Faisal A. Alzahrani 1 , 2 , Firoz Ahmed , 3 , 4 , Monika Sharma 5 , Mohd Rehan 6 , 7 , Maryam Mahfuz 8 , Mohammed N. Baeshen 9 , Yousef Hawsawi 10 , Ahmed Almatrafi 11 , Suliman Abdallah Alsagaby 12 , Mohammad Azhar Kamal 3 , 4 , Mohiuddin Khan Warsi 3 , 4 , Hani Choudhry 13 , Mohammad Sarwar Jamal , 6 , 7 , 14
23 July 2020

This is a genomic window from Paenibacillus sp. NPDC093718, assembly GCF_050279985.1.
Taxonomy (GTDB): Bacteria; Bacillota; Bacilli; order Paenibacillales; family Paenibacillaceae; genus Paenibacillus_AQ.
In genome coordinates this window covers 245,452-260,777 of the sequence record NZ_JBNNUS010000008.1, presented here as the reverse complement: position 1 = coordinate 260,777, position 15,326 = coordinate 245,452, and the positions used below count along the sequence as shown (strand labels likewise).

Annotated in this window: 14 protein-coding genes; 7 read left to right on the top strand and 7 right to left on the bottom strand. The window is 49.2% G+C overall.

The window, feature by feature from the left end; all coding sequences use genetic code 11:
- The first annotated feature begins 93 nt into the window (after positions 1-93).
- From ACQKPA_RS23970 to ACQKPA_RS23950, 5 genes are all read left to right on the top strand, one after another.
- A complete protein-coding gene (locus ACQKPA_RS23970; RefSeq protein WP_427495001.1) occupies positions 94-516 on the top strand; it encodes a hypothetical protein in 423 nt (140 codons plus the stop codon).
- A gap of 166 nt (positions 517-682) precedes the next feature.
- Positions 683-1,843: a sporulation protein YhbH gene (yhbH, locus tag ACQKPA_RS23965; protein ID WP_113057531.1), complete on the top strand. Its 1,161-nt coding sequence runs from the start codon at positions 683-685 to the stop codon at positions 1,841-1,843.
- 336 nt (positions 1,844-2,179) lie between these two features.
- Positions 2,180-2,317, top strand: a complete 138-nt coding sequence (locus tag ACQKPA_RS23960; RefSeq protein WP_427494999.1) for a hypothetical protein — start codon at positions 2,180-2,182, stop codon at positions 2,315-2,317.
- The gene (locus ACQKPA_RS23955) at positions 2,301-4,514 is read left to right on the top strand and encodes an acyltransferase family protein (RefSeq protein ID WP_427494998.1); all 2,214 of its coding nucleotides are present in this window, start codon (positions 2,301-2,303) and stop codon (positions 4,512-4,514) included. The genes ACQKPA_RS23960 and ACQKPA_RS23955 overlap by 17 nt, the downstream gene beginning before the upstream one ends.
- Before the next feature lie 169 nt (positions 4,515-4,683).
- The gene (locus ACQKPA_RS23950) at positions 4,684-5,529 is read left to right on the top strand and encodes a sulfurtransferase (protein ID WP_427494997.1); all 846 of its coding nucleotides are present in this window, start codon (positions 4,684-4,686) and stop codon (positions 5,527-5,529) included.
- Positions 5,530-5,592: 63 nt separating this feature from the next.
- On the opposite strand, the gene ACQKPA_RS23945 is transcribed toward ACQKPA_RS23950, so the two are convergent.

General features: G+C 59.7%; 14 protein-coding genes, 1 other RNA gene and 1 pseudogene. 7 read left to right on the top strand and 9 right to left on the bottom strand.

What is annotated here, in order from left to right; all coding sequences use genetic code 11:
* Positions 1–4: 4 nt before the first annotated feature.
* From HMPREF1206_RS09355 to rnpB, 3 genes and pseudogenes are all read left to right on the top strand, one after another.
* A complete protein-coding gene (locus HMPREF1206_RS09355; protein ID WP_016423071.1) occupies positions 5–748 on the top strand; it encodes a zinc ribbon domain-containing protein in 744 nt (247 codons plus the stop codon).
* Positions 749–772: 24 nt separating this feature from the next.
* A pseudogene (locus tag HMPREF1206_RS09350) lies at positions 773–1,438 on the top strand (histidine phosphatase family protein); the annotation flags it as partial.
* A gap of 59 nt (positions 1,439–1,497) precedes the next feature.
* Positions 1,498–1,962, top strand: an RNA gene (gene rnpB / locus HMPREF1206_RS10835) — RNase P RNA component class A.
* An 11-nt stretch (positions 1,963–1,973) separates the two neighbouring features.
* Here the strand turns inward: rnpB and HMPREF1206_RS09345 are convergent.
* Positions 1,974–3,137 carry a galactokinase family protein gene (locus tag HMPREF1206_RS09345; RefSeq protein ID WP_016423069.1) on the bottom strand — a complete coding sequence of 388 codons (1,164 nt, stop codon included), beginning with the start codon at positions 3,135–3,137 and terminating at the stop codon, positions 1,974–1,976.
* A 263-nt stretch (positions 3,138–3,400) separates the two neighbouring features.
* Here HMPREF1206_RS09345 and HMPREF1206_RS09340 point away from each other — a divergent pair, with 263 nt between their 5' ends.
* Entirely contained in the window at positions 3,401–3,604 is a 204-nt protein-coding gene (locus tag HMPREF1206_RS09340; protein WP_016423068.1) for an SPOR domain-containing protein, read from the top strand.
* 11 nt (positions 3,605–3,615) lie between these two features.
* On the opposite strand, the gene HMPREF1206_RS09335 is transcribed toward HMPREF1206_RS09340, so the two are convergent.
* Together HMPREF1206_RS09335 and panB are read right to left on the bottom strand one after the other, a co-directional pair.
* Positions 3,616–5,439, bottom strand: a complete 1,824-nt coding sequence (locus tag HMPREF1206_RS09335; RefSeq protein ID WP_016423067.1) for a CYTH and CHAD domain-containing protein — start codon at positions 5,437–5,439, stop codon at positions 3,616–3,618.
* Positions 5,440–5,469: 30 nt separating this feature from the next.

The BLM helicase protein plays a vital role in DNA replication and the maintenance of genomic integrity. Variation in the BLM helicase gene resulted in defects in the DNA repair mechanism and was reported to be associated with Bloom syndrome (BS) and cancer. Despite extensive investigation of helicase proteins in humans, no attempt has previously been made to comprehensively analyse the single nucleotide polymorphism (SNPs) of the BLM gene. In this study, a comprehensive analysis of SNPs on the BLM gene was performed to identify, characterize and validate the pathogenic SNPs using computational approaches. We obtained SNP data from the dbSNP database version 150 and mapped these data to the genomic coordinates of the “NM_000057.3” transcript expressing BLM helicase (P54132). There were 607 SNPs mapped to missense, 29 SNPs mapped to nonsense, and 19 SNPs mapped to 3′-UTR regions. Initially, we used many consensus tools of SIFT, PROVEAN, Condel, and PolyPhen-2, which together increased the accuracy of prediction and identified 18 highly pathogenic non-synonymous SNPs (nsSNPs) out of 607 SNPs. Subsequently, these 18 high-confidence pathogenic nsSNPs were analysed for BLM protein stability, structure–function relationships and disease associations using various bioinformatics tools. These 18 mutants of the BLM protein along with the native protein were further investigated using molecular dynamics simulations to examine the structural consequences of the mutations, which might reveal their malfunction and contribution to disease. In addition, 28 SNPs were predicted as “stop gained” nonsense SNPs and one SNP was predicted as “start lost”. Two SNPs in the 3′UTR were found to abolish miRNA binding and thus may enhance the expression of BLM. Interestingly, we found that BLM mRNA overexpression is associated with different types of cancers. Further investigation showed that the dysregulation of BLM is associated with poor overall survival (OS) for lung and gastric cancer patients and hence led to the conclusion that BLM has the potential to be used as an important prognostic marker for the detection of lung and gastric cancer.